At 70 years old—40 years since he first began screen printing for Sol LeWitt—master printer Jo Watanabe says it was mental stimulation from LeWitt, who he printed for until the artist’s death in 2007, that has kept him sharp. “It is very complicated to organize the printing method and the process,” he says. “It’s not like drawing with pen, you don’t start and finish one by one ... It takes a certain amount of brainpower.”
Though he’s printed for countless legends—Chuck Close and Yue Minjun among them—it was Sol LeWitt, “and nobody else,” who first hooked Watanabe on screen printing in ’75. But it didn’t stop with printmaking. Over the course of 30 years, Watanabe was LeWitt’s right hand man on projects like Wall Drawings and The Incomplete Cubes. “Basically, he would think of an idea, and [other people would execute it]. But at the beginning he did it himself,” he says.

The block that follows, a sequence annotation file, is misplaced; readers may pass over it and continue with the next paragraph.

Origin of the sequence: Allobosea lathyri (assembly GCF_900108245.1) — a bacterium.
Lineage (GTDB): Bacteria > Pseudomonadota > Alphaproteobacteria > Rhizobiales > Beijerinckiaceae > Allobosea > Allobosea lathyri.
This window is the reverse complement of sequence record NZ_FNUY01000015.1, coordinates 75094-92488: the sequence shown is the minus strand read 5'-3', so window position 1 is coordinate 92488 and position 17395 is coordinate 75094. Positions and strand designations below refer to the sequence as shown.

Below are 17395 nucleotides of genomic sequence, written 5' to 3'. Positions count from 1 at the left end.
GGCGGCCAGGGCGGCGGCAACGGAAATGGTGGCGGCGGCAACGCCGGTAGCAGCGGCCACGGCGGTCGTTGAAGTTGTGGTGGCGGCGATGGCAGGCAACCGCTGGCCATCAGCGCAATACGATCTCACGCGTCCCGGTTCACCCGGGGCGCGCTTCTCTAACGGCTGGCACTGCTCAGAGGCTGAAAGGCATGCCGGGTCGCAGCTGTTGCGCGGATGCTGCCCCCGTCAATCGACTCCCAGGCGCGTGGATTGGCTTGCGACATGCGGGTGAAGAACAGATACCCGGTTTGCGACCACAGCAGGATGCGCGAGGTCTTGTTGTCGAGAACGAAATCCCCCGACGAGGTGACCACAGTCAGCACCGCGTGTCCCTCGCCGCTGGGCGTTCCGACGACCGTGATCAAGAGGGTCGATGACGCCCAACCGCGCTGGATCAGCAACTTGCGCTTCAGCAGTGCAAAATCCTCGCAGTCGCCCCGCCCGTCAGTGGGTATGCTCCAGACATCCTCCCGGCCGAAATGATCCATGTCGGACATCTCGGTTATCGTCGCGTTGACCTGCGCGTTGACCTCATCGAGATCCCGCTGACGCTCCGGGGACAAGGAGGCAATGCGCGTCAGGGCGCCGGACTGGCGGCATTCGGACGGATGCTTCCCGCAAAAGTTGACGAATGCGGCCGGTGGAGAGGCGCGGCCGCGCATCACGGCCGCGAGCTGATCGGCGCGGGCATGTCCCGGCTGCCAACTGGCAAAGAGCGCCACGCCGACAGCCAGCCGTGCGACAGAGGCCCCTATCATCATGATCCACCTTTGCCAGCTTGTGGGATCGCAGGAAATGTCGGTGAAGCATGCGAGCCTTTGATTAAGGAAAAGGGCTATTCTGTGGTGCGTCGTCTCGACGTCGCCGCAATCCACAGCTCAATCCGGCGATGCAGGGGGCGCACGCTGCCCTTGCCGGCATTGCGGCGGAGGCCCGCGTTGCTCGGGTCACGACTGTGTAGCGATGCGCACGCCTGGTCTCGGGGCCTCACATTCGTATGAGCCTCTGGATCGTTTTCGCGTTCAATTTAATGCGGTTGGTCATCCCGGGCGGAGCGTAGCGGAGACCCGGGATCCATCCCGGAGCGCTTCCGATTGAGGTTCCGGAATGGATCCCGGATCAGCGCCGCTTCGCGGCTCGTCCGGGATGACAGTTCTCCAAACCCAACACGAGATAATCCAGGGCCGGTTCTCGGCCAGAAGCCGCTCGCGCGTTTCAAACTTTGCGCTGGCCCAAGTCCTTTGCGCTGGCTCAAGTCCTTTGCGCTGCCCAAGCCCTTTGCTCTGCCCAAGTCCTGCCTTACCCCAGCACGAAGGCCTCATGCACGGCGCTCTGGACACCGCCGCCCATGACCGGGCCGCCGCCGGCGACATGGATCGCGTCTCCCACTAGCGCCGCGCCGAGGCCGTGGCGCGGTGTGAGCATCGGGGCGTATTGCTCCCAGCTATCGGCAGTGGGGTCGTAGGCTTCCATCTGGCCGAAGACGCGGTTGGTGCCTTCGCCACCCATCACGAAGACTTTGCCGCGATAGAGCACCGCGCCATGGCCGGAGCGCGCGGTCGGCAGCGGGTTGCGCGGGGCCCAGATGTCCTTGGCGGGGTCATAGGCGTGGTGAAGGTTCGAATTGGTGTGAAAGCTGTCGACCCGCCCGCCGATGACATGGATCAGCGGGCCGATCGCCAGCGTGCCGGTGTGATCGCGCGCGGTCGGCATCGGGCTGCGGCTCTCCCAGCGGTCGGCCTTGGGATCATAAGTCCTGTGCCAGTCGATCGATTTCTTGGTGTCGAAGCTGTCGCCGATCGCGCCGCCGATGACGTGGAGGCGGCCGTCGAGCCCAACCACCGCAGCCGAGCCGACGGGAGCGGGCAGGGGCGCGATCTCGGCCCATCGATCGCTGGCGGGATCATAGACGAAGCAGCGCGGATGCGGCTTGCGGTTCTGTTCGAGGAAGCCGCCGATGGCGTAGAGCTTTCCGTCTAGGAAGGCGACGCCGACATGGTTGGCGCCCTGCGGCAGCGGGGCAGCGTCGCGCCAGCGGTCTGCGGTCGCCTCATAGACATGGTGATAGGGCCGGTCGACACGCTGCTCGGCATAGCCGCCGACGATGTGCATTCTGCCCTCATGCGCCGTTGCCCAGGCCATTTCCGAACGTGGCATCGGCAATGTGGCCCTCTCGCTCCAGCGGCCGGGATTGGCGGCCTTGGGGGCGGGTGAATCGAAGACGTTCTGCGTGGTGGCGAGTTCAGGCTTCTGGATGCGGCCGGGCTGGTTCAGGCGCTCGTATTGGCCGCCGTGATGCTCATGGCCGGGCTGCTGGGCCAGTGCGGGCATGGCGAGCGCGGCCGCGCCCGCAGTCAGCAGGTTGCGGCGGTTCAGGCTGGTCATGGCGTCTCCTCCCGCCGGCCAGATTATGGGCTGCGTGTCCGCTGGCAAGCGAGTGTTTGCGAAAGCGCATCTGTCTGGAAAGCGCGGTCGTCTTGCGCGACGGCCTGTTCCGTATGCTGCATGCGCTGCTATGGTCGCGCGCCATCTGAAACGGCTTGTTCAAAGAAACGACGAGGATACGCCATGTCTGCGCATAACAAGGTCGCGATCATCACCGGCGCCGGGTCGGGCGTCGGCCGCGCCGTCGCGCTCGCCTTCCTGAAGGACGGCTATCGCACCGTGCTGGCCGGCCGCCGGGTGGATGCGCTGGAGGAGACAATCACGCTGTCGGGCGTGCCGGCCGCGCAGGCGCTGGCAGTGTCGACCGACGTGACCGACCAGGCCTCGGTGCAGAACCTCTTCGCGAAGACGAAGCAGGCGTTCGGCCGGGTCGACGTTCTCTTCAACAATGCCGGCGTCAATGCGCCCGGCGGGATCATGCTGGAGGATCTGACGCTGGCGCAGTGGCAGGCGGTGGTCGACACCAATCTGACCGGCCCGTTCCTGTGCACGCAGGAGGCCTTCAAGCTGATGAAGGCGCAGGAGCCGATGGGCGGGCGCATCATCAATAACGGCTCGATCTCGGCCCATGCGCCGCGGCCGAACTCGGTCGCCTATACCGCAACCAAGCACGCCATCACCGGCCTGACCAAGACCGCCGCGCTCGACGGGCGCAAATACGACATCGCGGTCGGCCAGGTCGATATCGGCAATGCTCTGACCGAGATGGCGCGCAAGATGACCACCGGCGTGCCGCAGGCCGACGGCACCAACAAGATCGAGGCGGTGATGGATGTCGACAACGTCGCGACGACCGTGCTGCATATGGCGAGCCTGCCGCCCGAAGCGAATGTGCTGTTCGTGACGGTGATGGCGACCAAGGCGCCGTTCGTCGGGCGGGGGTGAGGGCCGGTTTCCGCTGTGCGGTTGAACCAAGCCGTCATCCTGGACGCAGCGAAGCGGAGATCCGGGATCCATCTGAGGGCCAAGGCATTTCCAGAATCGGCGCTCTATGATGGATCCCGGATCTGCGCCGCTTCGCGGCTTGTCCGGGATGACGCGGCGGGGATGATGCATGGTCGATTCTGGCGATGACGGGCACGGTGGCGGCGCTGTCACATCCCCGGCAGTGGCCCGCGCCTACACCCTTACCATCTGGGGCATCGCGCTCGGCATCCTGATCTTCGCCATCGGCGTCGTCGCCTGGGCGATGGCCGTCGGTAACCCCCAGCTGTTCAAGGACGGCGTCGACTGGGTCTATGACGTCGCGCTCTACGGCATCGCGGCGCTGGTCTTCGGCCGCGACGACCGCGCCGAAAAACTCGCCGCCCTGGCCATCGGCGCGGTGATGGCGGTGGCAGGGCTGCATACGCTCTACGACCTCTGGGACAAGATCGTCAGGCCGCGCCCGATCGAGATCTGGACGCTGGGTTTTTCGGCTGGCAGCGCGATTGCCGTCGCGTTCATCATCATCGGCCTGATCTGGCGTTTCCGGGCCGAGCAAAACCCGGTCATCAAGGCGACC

“I started to help him come up with materials and methods for the ink wash Wall Drawings,” he says, “because he only used four colors: red, yellow, blue, and gray ... He didn’t want pure colors, but more aged, fresco colors, like the Sistine Chapel ... So I had a formula for the ink and the methods, like three coats for each color.”
Of their work together, Watanabe says, “the hands don’t have to belong to the artist himself. Anybody’s hands—maybe not the dog’s hand, or the elephant’s hand—but a human hand. Because we share emotions that are more or less similar. If you can use somebody else’s hand, you can do lots of work.”